Thursday March 28, 2013 | 6 comments
Luo Jialin’s The China Tea Book has a lot going for it. From a visual perspective, it is nearly flawless. A substantial book at three pounds, it captures the beauty and serenity that defines the birthplace of tea and, much like many of the rituals around tea, it serves up this introduction in a simple and elegant format. Each page invites you in with a balance of image, white space, and sparse textual passages, transporting you to a world few are privileged to experience.
Part 1 is focused on the tea itself – its origins, its production, its health benefits, and its storage. Frankly, including tea’s health benefits in Part 1 feels a bit out of place; this topic would have been better suited to Part 2, which is devoted to tea culture. However, that is a mere nit in the scheme of things. Following an overview, Part 1 moves on to a more in-depth discussion of China’s most distinguished teas, from its greens, such as the quintessential Dragon Well, to its oolongs, including Iron Mercy Goddess, to its blacks, most prominently Keemun and Lapsang Souchong, to its pu-erhs. Conspicuously missing from this list is white tea. For each tea, photographs of its dry leaves and liquor are provided, along with brewing instructions, tasting notes, and a short history.
The many ways in which tea has permeated the Chinese culture are at the heart of Part 2 of The China Tea Book. From the important elements of time and space to the choice of teaware, Part 2 tackles the more ethereal aspects of tea. Also covered is the story of how tea has provided the inspiration for some of the most beautiful scenes in Chinese art and poetry, such as the one depicted in Zhou Fang’s painting, “Playing the Zither and Drinking Tea.” In its final chapter, The China Tea Book looks into tea’s amazing dissemination across the globe, beginning with the importance of the Ancient Tea Route.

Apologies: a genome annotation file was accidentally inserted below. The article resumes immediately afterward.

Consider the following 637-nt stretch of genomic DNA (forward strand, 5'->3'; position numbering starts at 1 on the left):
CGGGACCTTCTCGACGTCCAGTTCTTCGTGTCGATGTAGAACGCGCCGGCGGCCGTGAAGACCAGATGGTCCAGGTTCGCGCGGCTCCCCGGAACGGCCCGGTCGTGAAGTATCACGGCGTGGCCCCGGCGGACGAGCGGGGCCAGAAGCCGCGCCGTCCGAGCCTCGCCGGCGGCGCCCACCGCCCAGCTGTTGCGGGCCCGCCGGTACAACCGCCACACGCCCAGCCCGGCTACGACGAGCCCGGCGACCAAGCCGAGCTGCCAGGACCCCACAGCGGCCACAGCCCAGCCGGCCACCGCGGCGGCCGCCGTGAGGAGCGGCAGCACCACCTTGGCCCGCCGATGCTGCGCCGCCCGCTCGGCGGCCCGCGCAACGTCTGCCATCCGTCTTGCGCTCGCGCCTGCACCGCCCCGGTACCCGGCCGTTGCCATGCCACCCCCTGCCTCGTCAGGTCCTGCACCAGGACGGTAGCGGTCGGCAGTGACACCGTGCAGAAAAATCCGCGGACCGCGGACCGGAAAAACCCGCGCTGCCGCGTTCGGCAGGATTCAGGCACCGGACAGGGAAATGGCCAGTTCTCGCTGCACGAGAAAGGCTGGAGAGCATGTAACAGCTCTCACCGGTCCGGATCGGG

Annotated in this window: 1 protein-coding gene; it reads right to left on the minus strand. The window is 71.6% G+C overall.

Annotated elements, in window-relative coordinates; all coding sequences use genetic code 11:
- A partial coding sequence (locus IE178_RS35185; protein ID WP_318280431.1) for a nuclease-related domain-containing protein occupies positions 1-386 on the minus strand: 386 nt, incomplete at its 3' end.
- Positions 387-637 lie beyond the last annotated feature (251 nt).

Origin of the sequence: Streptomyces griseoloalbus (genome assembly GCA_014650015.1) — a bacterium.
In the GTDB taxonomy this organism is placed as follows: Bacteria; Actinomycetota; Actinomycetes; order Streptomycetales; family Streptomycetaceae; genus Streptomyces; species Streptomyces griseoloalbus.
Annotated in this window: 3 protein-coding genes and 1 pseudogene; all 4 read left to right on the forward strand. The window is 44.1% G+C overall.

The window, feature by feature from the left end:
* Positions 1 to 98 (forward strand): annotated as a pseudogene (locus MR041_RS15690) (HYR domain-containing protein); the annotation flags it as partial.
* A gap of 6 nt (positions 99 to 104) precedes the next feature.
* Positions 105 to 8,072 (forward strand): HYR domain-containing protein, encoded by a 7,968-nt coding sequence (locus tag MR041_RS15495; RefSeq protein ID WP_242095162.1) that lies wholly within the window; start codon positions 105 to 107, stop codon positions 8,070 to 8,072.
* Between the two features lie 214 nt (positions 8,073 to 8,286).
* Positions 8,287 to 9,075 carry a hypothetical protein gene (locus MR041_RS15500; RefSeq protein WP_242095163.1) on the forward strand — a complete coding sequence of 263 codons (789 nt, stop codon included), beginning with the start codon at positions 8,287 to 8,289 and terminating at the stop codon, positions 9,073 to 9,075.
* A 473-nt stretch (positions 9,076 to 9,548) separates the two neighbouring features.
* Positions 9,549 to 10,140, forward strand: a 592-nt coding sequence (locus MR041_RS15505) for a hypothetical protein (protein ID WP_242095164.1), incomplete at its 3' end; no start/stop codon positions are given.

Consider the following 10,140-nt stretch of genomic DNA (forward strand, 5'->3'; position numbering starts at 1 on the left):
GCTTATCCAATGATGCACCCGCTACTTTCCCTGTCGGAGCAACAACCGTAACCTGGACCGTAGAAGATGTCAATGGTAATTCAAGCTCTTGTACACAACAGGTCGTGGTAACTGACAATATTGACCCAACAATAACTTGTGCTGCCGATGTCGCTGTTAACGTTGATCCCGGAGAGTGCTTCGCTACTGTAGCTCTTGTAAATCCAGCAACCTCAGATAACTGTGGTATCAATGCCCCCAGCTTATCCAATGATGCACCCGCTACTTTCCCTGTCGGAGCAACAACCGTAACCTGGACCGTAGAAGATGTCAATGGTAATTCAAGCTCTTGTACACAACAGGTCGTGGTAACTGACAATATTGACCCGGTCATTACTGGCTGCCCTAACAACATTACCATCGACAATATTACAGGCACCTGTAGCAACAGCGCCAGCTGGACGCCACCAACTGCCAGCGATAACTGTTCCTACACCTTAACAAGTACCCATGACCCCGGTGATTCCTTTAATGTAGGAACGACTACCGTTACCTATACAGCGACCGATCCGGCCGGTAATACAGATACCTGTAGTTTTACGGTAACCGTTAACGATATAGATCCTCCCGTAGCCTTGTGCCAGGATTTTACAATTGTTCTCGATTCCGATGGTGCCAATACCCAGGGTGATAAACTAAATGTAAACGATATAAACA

Despite its many assets, The China Tea Book is not perfect. Its text is its Achilles’ heel. Grammatical issues, missing articles, and awkward sentence constructions plague the book. An example is the following passage from Chapter 8 on principles:
“It is widely assumed that the surging interest in tea-related theories mirror the booming of tea culture. But we should take a critical view of this assumption. However, taking a closer look at this issue, we find that this superficial boom is ridden with problems.”
However, if I were to make just one change to this book, it would be to replace all instances of the word, “fermentation,” with “oxidation” – except perhaps in the chapter on pu-erhs. Years ago, when I attended the New Business Boot Camp for aspiring tea entrepreneurs at the World Tea Expo, one of the lessons I learned was that “fermentation” is not a synonym for “oxidation.” Earlier this month, T Ching Contributor Guy Munsch addressed this topic admirably in his post.
For the knowledge this book imparts in textual form only, I would look to other resources. But if you are of the firm belief that a picture is worth a thousand words, I highly recommend The China Tea Book. The book itself is a work of art, even if the language it contains may not be on par with its visual splendor.